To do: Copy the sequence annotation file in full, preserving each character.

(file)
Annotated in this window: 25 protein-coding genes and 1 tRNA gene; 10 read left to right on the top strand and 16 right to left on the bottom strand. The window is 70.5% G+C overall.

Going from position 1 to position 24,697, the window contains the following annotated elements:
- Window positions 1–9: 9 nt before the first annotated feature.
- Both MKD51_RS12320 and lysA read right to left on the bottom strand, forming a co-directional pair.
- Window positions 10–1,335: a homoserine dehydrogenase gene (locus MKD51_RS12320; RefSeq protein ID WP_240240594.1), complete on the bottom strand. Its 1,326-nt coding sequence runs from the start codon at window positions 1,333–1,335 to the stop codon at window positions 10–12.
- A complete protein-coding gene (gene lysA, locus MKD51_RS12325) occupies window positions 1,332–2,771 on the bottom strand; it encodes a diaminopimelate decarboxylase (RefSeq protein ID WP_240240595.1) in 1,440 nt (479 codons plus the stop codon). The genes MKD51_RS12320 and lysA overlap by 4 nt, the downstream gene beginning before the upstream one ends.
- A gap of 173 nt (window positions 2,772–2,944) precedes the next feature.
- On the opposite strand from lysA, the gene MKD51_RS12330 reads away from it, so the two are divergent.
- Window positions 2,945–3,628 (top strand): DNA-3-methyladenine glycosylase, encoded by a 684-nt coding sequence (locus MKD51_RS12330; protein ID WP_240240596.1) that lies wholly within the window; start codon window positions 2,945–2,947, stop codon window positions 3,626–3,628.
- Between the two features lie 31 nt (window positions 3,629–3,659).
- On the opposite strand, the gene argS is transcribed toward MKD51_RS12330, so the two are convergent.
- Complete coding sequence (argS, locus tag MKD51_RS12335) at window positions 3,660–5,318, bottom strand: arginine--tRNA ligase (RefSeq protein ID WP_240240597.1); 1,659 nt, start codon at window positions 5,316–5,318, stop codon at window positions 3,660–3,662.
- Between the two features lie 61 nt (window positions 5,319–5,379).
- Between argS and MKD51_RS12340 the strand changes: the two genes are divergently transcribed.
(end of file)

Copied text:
Annotated in this window: 25 protein-coding genes and 1 tRNA gene; 10 read left to right on the top strand and 16 right to left on the bottom strand. The window is 70.5% G+C overall.

Going from position 1 to position 24,697, the window contains the following annotated elements:
- Window positions 1–9: 9 nt before the first annotated feature.
- Both MKD51_RS12320 and lysA read right to left on the bottom strand, forming a co-directional pair.
- Window positions 10–1,335: a homoserine dehydrogenase gene (locus MKD51_RS12320; RefSeq protein ID WP_240240594.1), complete on the bottom strand. Its 1,326-nt coding sequence runs from the start codon at window positions 1,333–1,335 to the stop codon at window positions 10–12.
- A complete protein-coding gene (gene lysA, locus MKD51_RS12325) occupies window positions 1,332–2,771 on the bottom strand; it encodes a diaminopimelate decarboxylase (RefSeq protein ID WP_240240595.1) in 1,440 nt (479 codons plus the stop codon). The genes MKD51_RS12320 and lysA overlap by 4 nt, the downstream gene beginning before the upstream one ends.
- A gap of 173 nt (window positions 2,772–2,944) precedes the next feature.
- On the opposite strand from lysA, the gene MKD51_RS12330 reads away from it, so the two are divergent.
- Window positions 2,945–3,628 (top strand): DNA-3-methyladenine glycosylase, encoded by a 684-nt coding sequence (locus MKD51_RS12330; protein ID WP_240240596.1) that lies wholly within the window; start codon window positions 2,945–2,947, stop codon window positions 3,626–3,628.
- Between the two features lie 31 nt (window positions 3,629–3,659).
- On the opposite strand, the gene argS is transcribed toward MKD51_RS12330, so the two are convergent.
- Complete coding sequence (argS, locus tag MKD51_RS12335) at window positions 3,660–5,318, bottom strand: arginine--tRNA ligase (RefSeq protein ID WP_240240597.1); 1,659 nt, start codon at window positions 5,316–5,318, stop codon at window positions 3,660–3,662.
- Between the two features lie 61 nt (window positions 5,319–5,379).
- Between argS and MKD51_RS12340 the strand changes: the two genes are divergently transcribed.